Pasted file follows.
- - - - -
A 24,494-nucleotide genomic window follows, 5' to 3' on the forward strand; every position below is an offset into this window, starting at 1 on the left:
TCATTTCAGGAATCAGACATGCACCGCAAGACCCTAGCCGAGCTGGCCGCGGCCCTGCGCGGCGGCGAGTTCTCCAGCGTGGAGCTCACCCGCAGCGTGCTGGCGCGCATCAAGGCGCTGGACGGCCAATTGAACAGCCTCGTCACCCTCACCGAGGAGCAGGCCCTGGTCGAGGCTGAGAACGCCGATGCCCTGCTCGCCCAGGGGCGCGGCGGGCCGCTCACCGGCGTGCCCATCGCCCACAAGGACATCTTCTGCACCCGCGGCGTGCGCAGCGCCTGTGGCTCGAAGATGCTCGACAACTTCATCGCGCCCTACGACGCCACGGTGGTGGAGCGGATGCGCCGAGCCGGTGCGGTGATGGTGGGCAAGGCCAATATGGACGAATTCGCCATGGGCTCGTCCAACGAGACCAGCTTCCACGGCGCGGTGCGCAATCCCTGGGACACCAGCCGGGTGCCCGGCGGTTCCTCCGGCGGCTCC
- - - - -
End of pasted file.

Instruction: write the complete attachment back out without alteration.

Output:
A 24,494-nucleotide genomic window follows, 5' to 3' on the forward strand; every position below is an offset into this window, starting at 1 on the left:
TCATTTCAGGAATCAGACATGCACCGCAAGACCCTAGCCGAGCTGGCCGCGGCCCTGCGCGGCGGCGAGTTCTCCAGCGTGGAGCTCACCCGCAGCGTGCTGGCGCGCATCAAGGCGCTGGACGGCCAATTGAACAGCCTCGTCACCCTCACCGAGGAGCAGGCCCTGGTCGAGGCTGAGAACGCCGATGCCCTGCTCGCCCAGGGGCGCGGCGGGCCGCTCACCGGCGTGCCCATCGCCCACAAGGACATCTTCTGCACCCGCGGCGTGCGCAGCGCCTGTGGCTCGAAGATGCTCGACAACTTCATCGCGCCCTACGACGCCACGGTGGTGGAGCGGATGCGCCGAGCCGGTGCGGTGATGGTGGGCAAGGCCAATATGGACGAATTCGCCATGGGCTCGTCCAACGAGACCAGCTTCCACGGCGCGGTGCGCAATCCCTGGGACACCAGCCGGGTGCCCGGCGGTTCCTCCGGCGGCTCC